1999-2002 Chevrolet Silverado and GMC Sierra extended cab
Upgrading the stereo system in your Silverado or Sierra
1999 • 2000 • 2001 • 2002
In brief: This Crutchfield Research Garage article gives you an overview of your pickup's stock stereo system and your aftermarket upgrade options. We'll tell you all about:
- Removing the factory radio
- Removing the factory speakers
- Adding more bass
- Other options for your Silverado or Sierra
Then, use our vehicle selector to find the gear that will fit your truck.
Overview of the Chevy Silverado/GMC Sierra Extended Cab
The Chevy Silverado and GMC Sierra have always been workhorses, so it's not exactly a surprise to see a lot of these older trucks out on the road and getting the job done. They're tougher than cheap beef, parts are easy to find, and, at this point, any '99-'02 model will have plenty of that "old truck" character.
Old trucks are cool, but old factory stereos are pretty weak. If your pickup is still hauling after all these years, it's past time for an upgrade. Smartphone compatibility, satellite radio, and Bluetooth® are just a few of the modern features that can make your Silverado or Sierra a much better place to work and play.
The holdover "Classic" truck shown above has a flatter hood and a more squared-off nose. (Crutchfield Research Photo)
Note: The chassis discussed here, known inside GM as the GMT800 and to the rest of the world as the Chevy Silverado and GMC Sierra, was introduced in1999. The previous generation, the GMT400, hung around for another year as the "Classic" model. If you're not sure which '99 version you have, check these exterior photos to see which one looks like your truck. The Classic has a flatter hood and a much more squared-off front end.
If you're ready to replace the old radio, there are plenty of aftermarket upgrade options (Crutchfield Research Photo)
Removing the factory radio
The '99-'02 Silverado/Sierra twins were equipped with the standard GM corporate AM/FM CD player, which is slightly taller and shallower than most single-DIN aftermarket stereos.
A vast number of single-DIN (2" tall) and double-DIN (4" tall) stereos will fit right in, with the help of dash kits that are designed specifically for your truck. The single-DIN fits into your existing dash, while the double-DIN kit is actually a replacement dash panel. You'll also need an antenna adapter and a wiring harness adapter that will allow you to connect the new radio without having to cut into the factory wiring.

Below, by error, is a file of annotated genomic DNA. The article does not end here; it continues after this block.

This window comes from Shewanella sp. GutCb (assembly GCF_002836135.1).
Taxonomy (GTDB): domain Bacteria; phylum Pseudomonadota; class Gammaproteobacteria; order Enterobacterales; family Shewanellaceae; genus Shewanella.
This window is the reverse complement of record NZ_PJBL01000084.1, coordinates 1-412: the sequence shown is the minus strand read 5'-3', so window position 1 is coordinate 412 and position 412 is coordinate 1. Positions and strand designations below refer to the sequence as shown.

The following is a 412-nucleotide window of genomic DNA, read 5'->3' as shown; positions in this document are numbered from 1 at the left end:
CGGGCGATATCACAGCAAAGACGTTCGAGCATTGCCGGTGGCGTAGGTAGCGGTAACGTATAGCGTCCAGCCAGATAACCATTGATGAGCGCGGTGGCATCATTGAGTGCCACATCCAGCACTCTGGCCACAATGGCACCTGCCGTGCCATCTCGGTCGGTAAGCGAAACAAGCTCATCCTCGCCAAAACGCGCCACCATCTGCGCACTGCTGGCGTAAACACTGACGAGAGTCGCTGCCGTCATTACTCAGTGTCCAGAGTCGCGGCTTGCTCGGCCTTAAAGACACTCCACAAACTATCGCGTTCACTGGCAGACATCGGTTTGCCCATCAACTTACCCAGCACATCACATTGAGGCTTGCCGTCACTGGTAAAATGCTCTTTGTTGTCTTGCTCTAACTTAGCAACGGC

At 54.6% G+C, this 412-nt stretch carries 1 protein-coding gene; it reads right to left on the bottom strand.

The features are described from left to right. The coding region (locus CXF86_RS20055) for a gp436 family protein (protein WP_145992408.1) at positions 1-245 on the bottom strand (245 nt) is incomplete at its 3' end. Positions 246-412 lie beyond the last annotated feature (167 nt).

Detailed stereo and speaker removal instructions
All of those items are available at a healthy discount with your order, and you'll also get a free Crutchfield MasterSheet, which contains illustrated, step-by-step instructions on how to install a new stereo and speakers in your truck.
These trucks offered an analog version of OnStar® which is no longer supported, so that won't be an issue when replacing your radio. The column-mounted shifter, however, might be. A receiver with a flip-out screen probably isn’t a good idea in this truck because the screen will hit the gearshift when it opens. To see all the receivers (and other gear) that fit, enter your vehicle info in our OutfitMyCar tool.
Tools needed: Panel tool, 7mm socket, ratchet, and extension
This kit holds a single-DIN radio, but we also have one for double-DIN models. (Crutchfield Research Photo)
Steering wheel audio controls
Not all Silverados and Sierras were equipped with steering wheel audio controls, but if yours was, it's relatively easy to retain this convenient feature when you install a new stereo. When you enter your vehicle information, our database will choose the adapter you need to make your factory steering wheel controls work with your new receiver — and we'll give you a nice discount on it, too, when you buy it with your new stereo.
Removing the factory speakers
Depending on the model, your truck will have factory speakers in the front doors and the rear doors.
The front door speakers are easy to reach and replace (Crutchfield Research Photo)